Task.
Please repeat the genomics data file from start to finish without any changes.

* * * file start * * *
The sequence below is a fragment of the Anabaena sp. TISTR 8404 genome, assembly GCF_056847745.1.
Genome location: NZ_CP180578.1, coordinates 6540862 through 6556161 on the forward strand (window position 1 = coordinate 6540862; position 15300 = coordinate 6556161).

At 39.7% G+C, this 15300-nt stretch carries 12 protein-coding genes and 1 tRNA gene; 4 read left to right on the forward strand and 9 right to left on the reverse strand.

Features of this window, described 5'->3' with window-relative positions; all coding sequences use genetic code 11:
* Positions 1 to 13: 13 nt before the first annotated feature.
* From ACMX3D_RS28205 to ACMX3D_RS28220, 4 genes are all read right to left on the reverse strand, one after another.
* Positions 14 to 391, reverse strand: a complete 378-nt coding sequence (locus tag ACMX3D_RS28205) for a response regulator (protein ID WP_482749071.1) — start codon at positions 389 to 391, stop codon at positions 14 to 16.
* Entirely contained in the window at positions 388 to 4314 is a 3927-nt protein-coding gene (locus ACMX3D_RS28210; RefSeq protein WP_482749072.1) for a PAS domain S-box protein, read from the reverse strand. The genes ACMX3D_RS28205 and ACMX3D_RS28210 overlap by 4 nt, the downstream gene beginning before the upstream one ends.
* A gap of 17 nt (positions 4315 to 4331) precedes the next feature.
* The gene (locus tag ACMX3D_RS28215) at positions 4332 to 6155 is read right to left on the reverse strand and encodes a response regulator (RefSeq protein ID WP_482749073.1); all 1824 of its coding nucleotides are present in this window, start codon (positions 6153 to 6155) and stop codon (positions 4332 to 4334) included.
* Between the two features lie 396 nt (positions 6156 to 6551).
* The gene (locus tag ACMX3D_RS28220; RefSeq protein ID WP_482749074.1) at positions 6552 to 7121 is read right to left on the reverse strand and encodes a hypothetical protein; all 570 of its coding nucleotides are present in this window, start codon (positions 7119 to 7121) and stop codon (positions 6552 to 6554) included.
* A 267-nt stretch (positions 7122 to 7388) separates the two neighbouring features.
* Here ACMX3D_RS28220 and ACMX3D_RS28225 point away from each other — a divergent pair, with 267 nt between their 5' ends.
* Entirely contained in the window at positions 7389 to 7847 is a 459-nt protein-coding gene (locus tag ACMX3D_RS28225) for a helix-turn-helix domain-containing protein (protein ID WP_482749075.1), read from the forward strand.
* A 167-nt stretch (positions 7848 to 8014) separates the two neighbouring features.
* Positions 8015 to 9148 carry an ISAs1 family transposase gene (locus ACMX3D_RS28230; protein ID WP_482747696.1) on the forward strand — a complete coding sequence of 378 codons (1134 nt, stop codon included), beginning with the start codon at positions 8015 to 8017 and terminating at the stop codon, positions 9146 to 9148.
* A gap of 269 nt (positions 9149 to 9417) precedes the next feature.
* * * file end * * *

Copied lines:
The sequence below is a fragment of the Anabaena sp. TISTR 8404 genome, assembly GCF_056847745.1.
Genome location: NZ_CP180578.1, coordinates 6540862 through 6556161 on the forward strand (window position 1 = coordinate 6540862; position 15300 = coordinate 6556161).

At 39.7% G+C, this 15300-nt stretch carries 12 protein-coding genes and 1 tRNA gene; 4 read left to right on the forward strand and 9 right to left on the reverse strand.

Features of this window, described 5'->3' with window-relative positions; all coding sequences use genetic code 11:
* Positions 1 to 13: 13 nt before the first annotated feature.
* From ACMX3D_RS28205 to ACMX3D_RS28220, 4 genes are all read right to left on the reverse strand, one after another.
* Positions 14 to 391, reverse strand: a complete 378-nt coding sequence (locus tag ACMX3D_RS28205) for a response regulator (protein ID WP_482749071.1) — start codon at positions 389 to 391, stop codon at positions 14 to 16.
* Entirely contained in the window at positions 388 to 4314 is a 3927-nt protein-coding gene (locus ACMX3D_RS28210; RefSeq protein WP_482749072.1) for a PAS domain S-box protein, read from the reverse strand. The genes ACMX3D_RS28205 and ACMX3D_RS28210 overlap by 4 nt, the downstream gene beginning before the upstream one ends.
* A gap of 17 nt (positions 4315 to 4331) precedes the next feature.
* The gene (locus tag ACMX3D_RS28215) at positions 4332 to 6155 is read right to left on the reverse strand and encodes a response regulator (RefSeq protein ID WP_482749073.1); all 1824 of its coding nucleotides are present in this window, start codon (positions 6153 to 6155) and stop codon (positions 4332 to 4334) included.
* Between the two features lie 396 nt (positions 6156 to 6551).
* The gene (locus tag ACMX3D_RS28220; RefSeq protein ID WP_482749074.1) at positions 6552 to 7121 is read right to left on the reverse strand and encodes a hypothetical protein; all 570 of its coding nucleotides are present in this window, start codon (positions 7119 to 7121) and stop codon (positions 6552 to 6554) included.
* A 267-nt stretch (positions 7122 to 7388) separates the two neighbouring features.
* Here ACMX3D_RS28220 and ACMX3D_RS28225 point away from each other — a divergent pair, with 267 nt between their 5' ends.
* Entirely contained in the window at positions 7389 to 7847 is a 459-nt protein-coding gene (locus tag ACMX3D_RS28225) for a helix-turn-helix domain-containing protein (protein ID WP_482749075.1), read from the forward strand.
* A 167-nt stretch (positions 7848 to 8014) separates the two neighbouring features.
* Positions 8015 to 9148 carry an ISAs1 family transposase gene (locus ACMX3D_RS28230; protein ID WP_482747696.1) on the forward strand — a complete coding sequence of 378 codons (1134 nt, stop codon included), beginning with the start codon at positions 8015 to 8017 and terminating at the stop codon, positions 9146 to 9148.
* A gap of 269 nt (positions 9149 to 9417) precedes the next feature.